Flight cancellation and delay
The examples and perspective in this article deal primarily with the United States and do not represent a worldwide view of the subject. (May 2013) (Learn how and when to remove this template message)
A flight delay is when an airline flight takes off and/or lands later than its scheduled time. The Federal Aviation Administration (FAA) considers a flight to be delayed when it is 15 minutes later than its scheduled time. A cancellation occurs when the airline does not operate the flight at all for a certain reason.
In the European Union, Flight Compensation Regulation 261/2004 states that flight delays for over three hours, cancellations and denied boarding entitles passengers to a compensation from €250 up to €600 per passenger from the airline.
In the United States, when flights are canceled or delayed, passengers may be entitled to compensation due to rules obeyed by every flight company, usually Rule 240, or Rule 218 in certain locations. This rule usually specifies that passengers may be entitled to certain reimbursements, including a free room if the next flight is the day after the canceled one, a choice of reimbursement, rerouting, phone calls, and refreshments. When a flight is delayed, the FAA allocates slots for takeoffs and landings based on which flight is scheduled first. The Transportation Department imposes a fine of up to $27,500 per passenger for planes left on the tarmac for more than three hours without taking off (four hours for international flights). In the United States, passengers are not entitled to compensation when a delay occurs, not even a cut of fees airlines must pay federal authorities for long delays. Airlines are required to pay for lodging costs of passengers if the delay or a cancellation is through their own fault, but not if the cause is beyond their control, such as weather.
Since 2003, the United States Bureau of Transportation Statistics has been keeping track of the causes of flight delays. The number of flight delays has increased as staff has been cut back as a result of the financial woes following the September 11 attacks.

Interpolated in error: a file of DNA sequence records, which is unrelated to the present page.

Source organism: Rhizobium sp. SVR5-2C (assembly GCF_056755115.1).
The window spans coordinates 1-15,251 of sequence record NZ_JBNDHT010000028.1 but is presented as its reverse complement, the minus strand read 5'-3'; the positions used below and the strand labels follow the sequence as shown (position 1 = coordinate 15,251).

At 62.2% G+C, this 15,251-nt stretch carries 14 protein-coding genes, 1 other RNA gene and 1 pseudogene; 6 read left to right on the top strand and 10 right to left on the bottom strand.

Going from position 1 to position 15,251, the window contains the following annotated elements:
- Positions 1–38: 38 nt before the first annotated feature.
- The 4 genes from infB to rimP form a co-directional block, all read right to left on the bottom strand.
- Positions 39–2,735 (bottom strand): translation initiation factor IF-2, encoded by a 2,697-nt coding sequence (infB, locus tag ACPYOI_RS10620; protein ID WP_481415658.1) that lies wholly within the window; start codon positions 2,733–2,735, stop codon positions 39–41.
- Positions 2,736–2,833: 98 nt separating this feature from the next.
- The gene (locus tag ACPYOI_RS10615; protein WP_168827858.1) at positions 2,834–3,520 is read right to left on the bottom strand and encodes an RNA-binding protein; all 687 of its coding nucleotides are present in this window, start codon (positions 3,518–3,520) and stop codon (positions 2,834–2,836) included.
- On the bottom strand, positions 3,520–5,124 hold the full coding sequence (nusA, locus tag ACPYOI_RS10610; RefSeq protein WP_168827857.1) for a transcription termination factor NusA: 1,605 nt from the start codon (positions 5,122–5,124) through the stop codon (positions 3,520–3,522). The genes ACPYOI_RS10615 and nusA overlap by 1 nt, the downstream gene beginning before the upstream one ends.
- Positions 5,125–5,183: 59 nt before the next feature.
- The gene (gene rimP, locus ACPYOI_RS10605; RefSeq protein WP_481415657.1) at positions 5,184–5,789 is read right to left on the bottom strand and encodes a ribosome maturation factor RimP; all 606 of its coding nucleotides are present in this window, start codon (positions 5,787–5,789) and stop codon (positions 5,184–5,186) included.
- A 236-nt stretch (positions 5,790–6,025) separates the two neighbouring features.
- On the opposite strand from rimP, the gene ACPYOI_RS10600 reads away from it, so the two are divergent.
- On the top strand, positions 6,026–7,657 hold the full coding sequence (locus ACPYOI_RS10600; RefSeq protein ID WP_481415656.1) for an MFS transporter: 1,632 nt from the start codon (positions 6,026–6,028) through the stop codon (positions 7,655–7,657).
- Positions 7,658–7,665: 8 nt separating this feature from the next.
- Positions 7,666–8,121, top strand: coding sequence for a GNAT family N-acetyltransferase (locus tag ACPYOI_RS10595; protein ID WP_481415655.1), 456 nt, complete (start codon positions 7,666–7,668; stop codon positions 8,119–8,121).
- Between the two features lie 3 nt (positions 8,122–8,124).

Some of the causes of flight delays or cancellation include:
- Airline glitches. The top cause of flight delays, according to a USA TODAY analysis.
- Congestion in air traffic
- Earthquakes and tsunamis (e.g., in the event of 2004 Indian Ocean earthquake and tsunami, 2010 Chile earthquake, and the 2011 Tōhoku earthquake and tsunami)
- Inclement weather, such as thunderstorm, hurricane, or blizzard
- Late arrival of the aircraft to be used for the flight from a previous flight
- Maintenance problems with the aircraft
- Security issues
- Terrorist attacks (e.g., suicide bombing in the event of Domodedovo International Airport bombing, the 2016 Brussels bombings, and the 2016 Atatürk Airport attack)
Cost to airlines
In the United States, the Federal Aviation Administration estimates that flight delays cost airlines $22 billion yearly. Airlines are forced to pay federal authorities when they hold planes on the tarmac for more than three hours for domestic flights or more than four hours for international flights.
Cost to passengers
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Flight delays are an inconvenience to passengers. A delayed flight can be costly to passengers by making them late to their personal scheduled events and commitments. A passenger who is delayed on a multi-plane trip could miss a connecting flight. Anger, frustration and even Air rage can occur in delayed passengers.
- EC Regulation 261/2004
- Hanna, Julia (August 31, 2011). "Improving Fairness in Flight Delays". HBS Working Knowledge.
- Yu, Roger (August 21, 2011). "New rules for airlines kick in this week to protect fliers". USA Today. Retrieved 15 September 2011.
- Choi, Candice (August 31, 2011). "When it comes to weather-related flight cancellations, airlines are off the hook". Boston.com. AP. Retrieved 15 September 2011.
- "Airline On-Time Statistics and Delay Causes". Bureau of Transportation Statistics. Retrieved 15 September 2011.
- Levin, Alan (December 22, 2007). "Airline glitches top cause of delays". USA Today. Retrieved 14 September 2011.
- "Understanding the Reporting of Causes of Flight Delays and Cancellations". Bureau of Transportation.
- Rapajic, Jasenka. Beyond airline disruptions. p. 16.